Apart from that, you have Wikipedia (of course): and a few sites compiling user reviews of SLR lenses.

(*) Porsche used to be a family business. And  everybody in that family seemed to be named “Ferdinand”. Because it was a family business, the eight grand-sons of Ferdinand Porsche, (the engineer who had founded the company and designed the original Beetle) ended up working at the Porsche car company under the direction of Ferdinand “Ferry” Porsche, who had taken over the business from his father Ferdinand after WW2. When the conflicts between the most talented of the cousins reached dangerous levels, Ferry asked them to leave. Ferdinand Piech, who had designed the engine of the 911, left to start a new career at Audi, and ended his professional life as the chairman of the Volkswagen Group. The other cousin, Ferdinand Alexander Porsche, who had designed the body of the original 911, started his own design studio. And one of the first clients of the studio was… Contax.

(**) – Contax launched its first autofocus film SLRs (the N1 and the NX) in 2000 with a new lens mount and a new series of lenses – roughly 15 years after anybody else. And followed up with the first full-frame dSLR in 2002, the Contax N Digital.  The products did not sell well and were rapidly withdrawn from the market, and Kyocera left the photography market for good in 2005. The Contax brand has been kept dormant ever since.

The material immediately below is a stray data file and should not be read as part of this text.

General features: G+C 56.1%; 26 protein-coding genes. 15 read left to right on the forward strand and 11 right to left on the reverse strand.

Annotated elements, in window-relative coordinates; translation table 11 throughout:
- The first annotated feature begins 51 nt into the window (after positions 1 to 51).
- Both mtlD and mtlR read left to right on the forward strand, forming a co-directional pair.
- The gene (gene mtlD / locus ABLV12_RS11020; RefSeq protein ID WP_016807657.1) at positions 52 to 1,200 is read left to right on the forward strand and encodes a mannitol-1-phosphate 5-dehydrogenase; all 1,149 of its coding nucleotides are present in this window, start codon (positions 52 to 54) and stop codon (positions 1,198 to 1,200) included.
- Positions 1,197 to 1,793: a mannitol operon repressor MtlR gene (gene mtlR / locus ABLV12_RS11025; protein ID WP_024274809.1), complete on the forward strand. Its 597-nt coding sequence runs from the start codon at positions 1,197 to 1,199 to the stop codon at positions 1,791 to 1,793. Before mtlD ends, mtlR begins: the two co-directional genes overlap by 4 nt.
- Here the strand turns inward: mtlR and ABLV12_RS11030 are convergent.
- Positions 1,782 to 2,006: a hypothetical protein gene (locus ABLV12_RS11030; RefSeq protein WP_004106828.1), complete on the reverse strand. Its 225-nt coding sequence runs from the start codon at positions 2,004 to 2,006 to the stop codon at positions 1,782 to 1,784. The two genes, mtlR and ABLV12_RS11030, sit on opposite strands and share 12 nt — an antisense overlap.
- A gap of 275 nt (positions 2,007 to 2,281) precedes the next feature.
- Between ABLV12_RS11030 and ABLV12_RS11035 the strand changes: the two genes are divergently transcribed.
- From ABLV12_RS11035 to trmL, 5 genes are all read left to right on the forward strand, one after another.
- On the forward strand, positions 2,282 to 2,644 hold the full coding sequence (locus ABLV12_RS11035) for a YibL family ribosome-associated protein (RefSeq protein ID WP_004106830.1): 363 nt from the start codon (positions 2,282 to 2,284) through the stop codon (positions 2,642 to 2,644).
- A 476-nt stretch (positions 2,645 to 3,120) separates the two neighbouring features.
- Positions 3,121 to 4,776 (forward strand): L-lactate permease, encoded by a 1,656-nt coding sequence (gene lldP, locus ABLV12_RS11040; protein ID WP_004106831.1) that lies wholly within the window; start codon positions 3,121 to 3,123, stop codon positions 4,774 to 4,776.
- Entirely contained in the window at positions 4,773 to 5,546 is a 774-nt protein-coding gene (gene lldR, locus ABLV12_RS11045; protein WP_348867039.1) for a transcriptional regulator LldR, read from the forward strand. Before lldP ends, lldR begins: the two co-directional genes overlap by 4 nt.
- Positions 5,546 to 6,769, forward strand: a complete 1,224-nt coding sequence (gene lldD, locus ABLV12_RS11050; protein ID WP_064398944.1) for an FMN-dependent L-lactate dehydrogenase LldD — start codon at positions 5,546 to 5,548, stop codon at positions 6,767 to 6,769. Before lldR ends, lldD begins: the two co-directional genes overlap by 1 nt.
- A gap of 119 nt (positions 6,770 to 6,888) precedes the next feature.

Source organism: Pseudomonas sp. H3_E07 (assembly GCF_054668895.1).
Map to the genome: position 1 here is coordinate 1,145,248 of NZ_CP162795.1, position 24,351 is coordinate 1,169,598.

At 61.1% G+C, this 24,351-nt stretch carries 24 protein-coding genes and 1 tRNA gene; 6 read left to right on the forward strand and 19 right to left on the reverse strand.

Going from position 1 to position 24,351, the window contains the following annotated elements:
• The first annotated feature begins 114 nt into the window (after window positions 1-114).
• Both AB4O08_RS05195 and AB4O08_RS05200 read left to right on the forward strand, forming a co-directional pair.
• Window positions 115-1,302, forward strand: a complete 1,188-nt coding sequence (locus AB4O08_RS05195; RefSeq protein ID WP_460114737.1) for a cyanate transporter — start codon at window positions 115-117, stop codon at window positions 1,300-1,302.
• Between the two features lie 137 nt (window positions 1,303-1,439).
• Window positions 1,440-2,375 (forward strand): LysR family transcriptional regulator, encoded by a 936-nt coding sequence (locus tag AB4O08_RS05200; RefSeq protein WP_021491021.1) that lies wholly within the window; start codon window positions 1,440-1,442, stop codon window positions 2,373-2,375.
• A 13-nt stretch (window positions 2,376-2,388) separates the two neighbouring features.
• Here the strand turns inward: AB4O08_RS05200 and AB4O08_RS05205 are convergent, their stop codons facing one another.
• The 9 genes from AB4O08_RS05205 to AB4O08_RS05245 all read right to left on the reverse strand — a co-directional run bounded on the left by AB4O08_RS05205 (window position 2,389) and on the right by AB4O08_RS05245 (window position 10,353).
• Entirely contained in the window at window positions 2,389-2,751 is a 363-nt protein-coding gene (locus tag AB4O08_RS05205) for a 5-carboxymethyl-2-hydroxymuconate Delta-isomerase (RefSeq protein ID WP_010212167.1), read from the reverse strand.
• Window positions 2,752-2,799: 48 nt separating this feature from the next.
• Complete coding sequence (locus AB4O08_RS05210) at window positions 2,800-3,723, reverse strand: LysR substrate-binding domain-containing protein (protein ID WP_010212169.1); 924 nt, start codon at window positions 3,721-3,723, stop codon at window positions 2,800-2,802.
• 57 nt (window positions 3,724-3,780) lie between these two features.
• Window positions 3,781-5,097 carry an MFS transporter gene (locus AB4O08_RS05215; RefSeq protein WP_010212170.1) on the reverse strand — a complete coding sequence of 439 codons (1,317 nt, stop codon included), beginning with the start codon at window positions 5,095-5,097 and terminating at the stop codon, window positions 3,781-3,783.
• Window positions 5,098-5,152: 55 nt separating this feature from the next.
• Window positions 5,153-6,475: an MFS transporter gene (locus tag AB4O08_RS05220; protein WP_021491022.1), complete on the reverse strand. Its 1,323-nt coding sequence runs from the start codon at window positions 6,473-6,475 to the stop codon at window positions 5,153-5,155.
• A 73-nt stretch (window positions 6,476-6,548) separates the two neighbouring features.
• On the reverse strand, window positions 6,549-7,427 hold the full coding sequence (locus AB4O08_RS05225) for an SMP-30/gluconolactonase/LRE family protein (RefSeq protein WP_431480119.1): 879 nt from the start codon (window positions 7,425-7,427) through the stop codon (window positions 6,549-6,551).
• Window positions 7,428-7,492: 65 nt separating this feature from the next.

The lens mount of the Contax N, N1 and Nx of the early 2000s was totally different from the C/Y mount of this ST.  From an engineering point of view, the new lens mount was so close to Canon’s EOS that conversion jobs were possible. You can read a test of a converted lenses in Optical limits

More about the N series: autofocus-slr-camera-contax-n1

Luminous Landscape on the Contax N Digital

From the Contax ST brochure (available at:

La Grande Arche (Paris). From the Contax ST brochure (no photo credit). The brochure has been posted on